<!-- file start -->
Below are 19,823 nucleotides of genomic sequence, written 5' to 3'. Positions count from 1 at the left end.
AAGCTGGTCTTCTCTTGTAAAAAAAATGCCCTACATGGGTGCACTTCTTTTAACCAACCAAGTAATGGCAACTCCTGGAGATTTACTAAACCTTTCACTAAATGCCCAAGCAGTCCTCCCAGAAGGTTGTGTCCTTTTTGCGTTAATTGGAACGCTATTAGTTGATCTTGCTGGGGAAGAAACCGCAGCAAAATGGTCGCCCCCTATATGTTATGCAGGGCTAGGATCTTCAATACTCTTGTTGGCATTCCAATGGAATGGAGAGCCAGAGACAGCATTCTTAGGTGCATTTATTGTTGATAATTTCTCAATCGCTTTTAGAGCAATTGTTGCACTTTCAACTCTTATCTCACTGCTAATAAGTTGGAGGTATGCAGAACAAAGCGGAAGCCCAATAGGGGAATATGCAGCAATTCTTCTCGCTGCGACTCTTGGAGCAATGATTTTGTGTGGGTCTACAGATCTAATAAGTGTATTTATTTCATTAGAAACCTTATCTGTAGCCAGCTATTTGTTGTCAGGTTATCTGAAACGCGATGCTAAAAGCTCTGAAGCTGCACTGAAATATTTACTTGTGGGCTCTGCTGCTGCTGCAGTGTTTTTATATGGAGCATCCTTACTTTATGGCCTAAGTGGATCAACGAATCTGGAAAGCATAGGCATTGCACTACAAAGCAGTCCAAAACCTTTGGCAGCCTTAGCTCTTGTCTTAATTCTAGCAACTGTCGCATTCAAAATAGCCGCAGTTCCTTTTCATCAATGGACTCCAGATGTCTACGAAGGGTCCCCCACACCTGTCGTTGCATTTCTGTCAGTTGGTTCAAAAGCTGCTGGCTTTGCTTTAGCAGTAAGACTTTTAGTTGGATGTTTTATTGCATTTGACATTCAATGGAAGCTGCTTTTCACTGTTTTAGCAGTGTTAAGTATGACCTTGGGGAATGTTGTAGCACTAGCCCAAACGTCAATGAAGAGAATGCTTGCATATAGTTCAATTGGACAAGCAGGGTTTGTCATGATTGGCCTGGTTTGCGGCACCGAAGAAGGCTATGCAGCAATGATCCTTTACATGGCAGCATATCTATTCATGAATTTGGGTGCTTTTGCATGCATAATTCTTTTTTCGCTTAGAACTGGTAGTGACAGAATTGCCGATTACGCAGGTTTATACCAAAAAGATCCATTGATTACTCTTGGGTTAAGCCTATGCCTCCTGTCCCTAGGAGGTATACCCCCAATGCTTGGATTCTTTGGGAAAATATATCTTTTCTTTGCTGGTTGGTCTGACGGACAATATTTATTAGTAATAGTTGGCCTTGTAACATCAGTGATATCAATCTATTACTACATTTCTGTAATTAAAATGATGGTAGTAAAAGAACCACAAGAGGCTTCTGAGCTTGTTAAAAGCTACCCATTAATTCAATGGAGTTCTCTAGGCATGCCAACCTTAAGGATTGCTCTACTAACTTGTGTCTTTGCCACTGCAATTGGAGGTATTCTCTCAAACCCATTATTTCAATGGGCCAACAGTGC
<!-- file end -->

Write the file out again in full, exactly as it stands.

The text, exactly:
Below are 19,823 nucleotides of genomic sequence, written 5' to 3'. Positions count from 1 at the left end.
AAGCTGGTCTTCTCTTGTAAAAAAAATGCCCTACATGGGTGCACTTCTTTTAACCAACCAAGTAATGGCAACTCCTGGAGATTTACTAAACCTTTCACTAAATGCCCAAGCAGTCCTCCCAGAAGGTTGTGTCCTTTTTGCGTTAATTGGAACGCTATTAGTTGATCTTGCTGGGGAAGAAACCGCAGCAAAATGGTCGCCCCCTATATGTTATGCAGGGCTAGGATCTTCAATACTCTTGTTGGCATTCCAATGGAATGGAGAGCCAGAGACAGCATTCTTAGGTGCATTTATTGTTGATAATTTCTCAATCGCTTTTAGAGCAATTGTTGCACTTTCAACTCTTATCTCACTGCTAATAAGTTGGAGGTATGCAGAACAAAGCGGAAGCCCAATAGGGGAATATGCAGCAATTCTTCTCGCTGCGACTCTTGGAGCAATGATTTTGTGTGGGTCTACAGATCTAATAAGTGTATTTATTTCATTAGAAACCTTATCTGTAGCCAGCTATTTGTTGTCAGGTTATCTGAAACGCGATGCTAAAAGCTCTGAAGCTGCACTGAAATATTTACTTGTGGGCTCTGCTGCTGCTGCAGTGTTTTTATATGGAGCATCCTTACTTTATGGCCTAAGTGGATCAACGAATCTGGAAAGCATAGGCATTGCACTACAAAGCAGTCCAAAACCTTTGGCAGCCTTAGCTCTTGTCTTAATTCTAGCAACTGTCGCATTCAAAATAGCCGCAGTTCCTTTTCATCAATGGACTCCAGATGTCTACGAAGGGTCCCCCACACCTGTCGTTGCATTTCTGTCAGTTGGTTCAAAAGCTGCTGGCTTTGCTTTAGCAGTAAGACTTTTAGTTGGATGTTTTATTGCATTTGACATTCAATGGAAGCTGCTTTTCACTGTTTTAGCAGTGTTAAGTATGACCTTGGGGAATGTTGTAGCACTAGCCCAAACGTCAATGAAGAGAATGCTTGCATATAGTTCAATTGGACAAGCAGGGTTTGTCATGATTGGCCTGGTTTGCGGCACCGAAGAAGGCTATGCAGCAATGATCCTTTACATGGCAGCATATCTATTCATGAATTTGGGTGCTTTTGCATGCATAATTCTTTTTTCGCTTAGAACTGGTAGTGACAGAATTGCCGATTACGCAGGTTTATACCAAAAAGATCCATTGATTACTCTTGGGTTAAGCCTATGCCTCCTGTCCCTAGGAGGTATACCCCCAATGCTTGGATTCTTTGGGAAAATATATCTTTTCTTTGCTGGTTGGTCTGACGGACAATATTTATTAGTAATAGTTGGCCTTGTAACATCAGTGATATCAATCTATTACTACATTTCTGTAATTAAAATGATGGTAGTAAAAGAACCACAAGAGGCTTCTGAGCTTGTTAAAAGCTACCCATTAATTCAATGGAGTTCTCTAGGCATGCCAACCTTAAGGATTGCTCTACTAACTTGTGTCTTTGCCACTGCAATTGGAGGTATTCTCTCAAACCCATTATTTCAATGGGCCAACAGTGC